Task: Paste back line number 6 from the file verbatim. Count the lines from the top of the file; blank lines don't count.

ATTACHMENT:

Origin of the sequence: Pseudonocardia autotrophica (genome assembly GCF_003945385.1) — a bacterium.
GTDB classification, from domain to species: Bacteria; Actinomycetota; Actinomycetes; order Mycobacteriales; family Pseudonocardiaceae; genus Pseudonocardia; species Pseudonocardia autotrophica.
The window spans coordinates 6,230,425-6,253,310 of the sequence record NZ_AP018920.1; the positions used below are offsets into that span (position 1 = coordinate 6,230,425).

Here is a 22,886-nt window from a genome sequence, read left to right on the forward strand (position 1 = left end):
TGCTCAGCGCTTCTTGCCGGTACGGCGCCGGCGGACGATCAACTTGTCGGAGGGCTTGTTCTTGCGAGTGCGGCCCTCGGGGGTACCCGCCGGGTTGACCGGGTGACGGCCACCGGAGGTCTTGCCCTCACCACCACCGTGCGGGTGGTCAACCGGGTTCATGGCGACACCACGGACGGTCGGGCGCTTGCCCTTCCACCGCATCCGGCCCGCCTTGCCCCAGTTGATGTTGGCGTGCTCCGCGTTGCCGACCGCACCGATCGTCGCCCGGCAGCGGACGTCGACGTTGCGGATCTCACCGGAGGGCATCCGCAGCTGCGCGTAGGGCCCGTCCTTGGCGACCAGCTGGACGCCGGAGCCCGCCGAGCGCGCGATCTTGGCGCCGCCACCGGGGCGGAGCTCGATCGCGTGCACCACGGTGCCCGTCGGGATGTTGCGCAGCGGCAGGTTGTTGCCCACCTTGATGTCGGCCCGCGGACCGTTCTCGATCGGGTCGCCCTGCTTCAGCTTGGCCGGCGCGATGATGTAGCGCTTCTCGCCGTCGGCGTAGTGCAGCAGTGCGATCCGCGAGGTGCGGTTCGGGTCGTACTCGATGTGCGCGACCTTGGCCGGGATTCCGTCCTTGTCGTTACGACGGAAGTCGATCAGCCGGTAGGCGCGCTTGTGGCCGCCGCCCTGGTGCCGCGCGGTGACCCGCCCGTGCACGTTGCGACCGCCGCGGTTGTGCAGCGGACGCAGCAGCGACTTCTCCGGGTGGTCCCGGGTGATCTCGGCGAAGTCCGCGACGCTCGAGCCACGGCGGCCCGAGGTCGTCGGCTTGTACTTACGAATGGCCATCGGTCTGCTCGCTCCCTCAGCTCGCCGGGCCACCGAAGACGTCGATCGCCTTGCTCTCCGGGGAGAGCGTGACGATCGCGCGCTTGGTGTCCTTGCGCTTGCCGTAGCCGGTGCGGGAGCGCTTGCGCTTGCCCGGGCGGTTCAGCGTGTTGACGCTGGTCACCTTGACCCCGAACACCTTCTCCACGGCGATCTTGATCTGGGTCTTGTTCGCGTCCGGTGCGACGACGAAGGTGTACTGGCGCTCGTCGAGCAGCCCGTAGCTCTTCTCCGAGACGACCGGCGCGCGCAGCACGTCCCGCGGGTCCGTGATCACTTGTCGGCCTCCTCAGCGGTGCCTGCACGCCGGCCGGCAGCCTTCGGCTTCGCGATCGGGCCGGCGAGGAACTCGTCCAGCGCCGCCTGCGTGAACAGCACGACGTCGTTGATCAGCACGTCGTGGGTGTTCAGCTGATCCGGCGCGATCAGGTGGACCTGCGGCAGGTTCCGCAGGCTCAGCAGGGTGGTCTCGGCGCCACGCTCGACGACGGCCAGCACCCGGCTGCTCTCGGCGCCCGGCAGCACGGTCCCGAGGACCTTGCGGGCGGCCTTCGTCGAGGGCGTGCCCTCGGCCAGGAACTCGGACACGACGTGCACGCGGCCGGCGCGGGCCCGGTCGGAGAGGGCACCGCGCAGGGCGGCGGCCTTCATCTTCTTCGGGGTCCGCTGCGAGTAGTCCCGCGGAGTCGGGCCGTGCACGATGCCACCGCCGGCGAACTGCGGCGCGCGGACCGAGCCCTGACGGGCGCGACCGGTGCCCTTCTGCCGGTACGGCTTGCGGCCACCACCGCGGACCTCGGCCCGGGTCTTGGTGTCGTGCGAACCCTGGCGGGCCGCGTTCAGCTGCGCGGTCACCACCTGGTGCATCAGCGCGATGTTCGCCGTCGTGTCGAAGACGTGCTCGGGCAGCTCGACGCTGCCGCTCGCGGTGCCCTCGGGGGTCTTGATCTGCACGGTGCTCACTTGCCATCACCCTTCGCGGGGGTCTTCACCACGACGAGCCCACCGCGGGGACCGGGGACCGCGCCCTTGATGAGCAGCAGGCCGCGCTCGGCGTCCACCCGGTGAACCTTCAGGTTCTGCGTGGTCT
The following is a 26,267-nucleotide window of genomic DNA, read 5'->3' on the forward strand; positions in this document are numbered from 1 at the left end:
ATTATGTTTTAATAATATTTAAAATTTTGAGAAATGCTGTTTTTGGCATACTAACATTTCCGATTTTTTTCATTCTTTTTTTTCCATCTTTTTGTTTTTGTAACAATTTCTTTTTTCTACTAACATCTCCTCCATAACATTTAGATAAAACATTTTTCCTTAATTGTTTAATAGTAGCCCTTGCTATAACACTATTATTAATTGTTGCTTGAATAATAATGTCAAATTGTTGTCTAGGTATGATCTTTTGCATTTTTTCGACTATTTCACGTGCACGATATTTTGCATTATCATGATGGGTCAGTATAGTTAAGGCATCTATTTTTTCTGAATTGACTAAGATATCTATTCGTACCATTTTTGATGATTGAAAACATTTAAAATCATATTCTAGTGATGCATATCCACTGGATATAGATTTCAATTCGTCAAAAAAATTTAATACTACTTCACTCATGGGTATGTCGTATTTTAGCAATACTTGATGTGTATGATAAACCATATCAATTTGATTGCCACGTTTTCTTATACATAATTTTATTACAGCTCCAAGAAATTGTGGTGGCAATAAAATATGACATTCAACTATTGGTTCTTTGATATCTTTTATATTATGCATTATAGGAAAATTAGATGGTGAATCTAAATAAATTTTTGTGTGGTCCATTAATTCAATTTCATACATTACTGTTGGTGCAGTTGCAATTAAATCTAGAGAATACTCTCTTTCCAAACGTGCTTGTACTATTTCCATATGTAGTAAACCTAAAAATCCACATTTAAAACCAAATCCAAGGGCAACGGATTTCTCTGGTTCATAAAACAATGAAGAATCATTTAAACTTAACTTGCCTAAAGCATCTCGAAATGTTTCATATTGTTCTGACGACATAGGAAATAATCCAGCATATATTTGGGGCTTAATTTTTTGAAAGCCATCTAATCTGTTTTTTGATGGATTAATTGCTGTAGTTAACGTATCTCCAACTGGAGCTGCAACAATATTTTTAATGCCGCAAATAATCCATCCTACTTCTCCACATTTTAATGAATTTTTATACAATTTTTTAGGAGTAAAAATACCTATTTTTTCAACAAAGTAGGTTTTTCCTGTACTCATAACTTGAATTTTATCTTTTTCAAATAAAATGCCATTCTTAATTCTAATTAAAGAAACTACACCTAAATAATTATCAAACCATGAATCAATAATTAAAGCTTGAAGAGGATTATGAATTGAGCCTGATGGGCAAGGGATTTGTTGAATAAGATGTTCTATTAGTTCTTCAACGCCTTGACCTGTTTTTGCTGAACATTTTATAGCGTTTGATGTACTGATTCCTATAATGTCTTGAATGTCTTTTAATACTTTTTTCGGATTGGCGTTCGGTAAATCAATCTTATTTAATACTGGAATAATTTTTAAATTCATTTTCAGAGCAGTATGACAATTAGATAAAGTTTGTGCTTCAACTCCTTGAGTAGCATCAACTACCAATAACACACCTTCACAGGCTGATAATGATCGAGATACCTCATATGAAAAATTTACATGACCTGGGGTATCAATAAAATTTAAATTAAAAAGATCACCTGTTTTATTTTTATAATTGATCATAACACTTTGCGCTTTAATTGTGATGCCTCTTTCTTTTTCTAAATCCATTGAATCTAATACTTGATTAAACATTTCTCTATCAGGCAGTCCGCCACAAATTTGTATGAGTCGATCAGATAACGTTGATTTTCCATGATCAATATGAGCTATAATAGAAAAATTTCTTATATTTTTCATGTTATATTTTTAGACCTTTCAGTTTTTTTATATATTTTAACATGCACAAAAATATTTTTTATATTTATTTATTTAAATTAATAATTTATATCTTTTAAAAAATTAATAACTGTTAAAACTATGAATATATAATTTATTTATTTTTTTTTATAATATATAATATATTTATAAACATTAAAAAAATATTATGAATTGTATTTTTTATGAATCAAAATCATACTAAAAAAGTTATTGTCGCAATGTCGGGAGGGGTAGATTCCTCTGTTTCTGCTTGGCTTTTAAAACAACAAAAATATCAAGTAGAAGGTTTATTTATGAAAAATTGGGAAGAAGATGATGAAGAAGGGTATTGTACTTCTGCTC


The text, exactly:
The following is a 26,267-nucleotide window of genomic DNA, read 5'->3' on the forward strand; positions in this document are numbered from 1 at the left end: